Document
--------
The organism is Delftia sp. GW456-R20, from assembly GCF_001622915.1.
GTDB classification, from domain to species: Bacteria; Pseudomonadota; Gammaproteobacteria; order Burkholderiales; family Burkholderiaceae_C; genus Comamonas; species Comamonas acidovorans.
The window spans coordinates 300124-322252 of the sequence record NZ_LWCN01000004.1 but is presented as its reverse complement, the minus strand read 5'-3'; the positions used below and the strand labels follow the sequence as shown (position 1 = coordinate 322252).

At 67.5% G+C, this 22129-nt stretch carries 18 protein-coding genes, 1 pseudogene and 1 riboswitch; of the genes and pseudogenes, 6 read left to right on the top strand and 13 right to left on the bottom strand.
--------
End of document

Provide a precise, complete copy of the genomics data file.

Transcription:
The organism is Delftia sp. GW456-R20, from assembly GCF_001622915.1.
GTDB classification, from domain to species: Bacteria; Pseudomonadota; Gammaproteobacteria; order Burkholderiales; family Burkholderiaceae_C; genus Comamonas; species Comamonas acidovorans.
The window spans coordinates 300124-322252 of the sequence record NZ_LWCN01000004.1 but is presented as its reverse complement, the minus strand read 5'-3'; the positions used below and the strand labels follow the sequence as shown (position 1 = coordinate 322252).

At 67.5% G+C, this 22129-nt stretch carries 18 protein-coding genes, 1 pseudogene and 1 riboswitch; of the genes and pseudogenes, 6 read left to right on the top strand and 13 right to left on the bottom strand.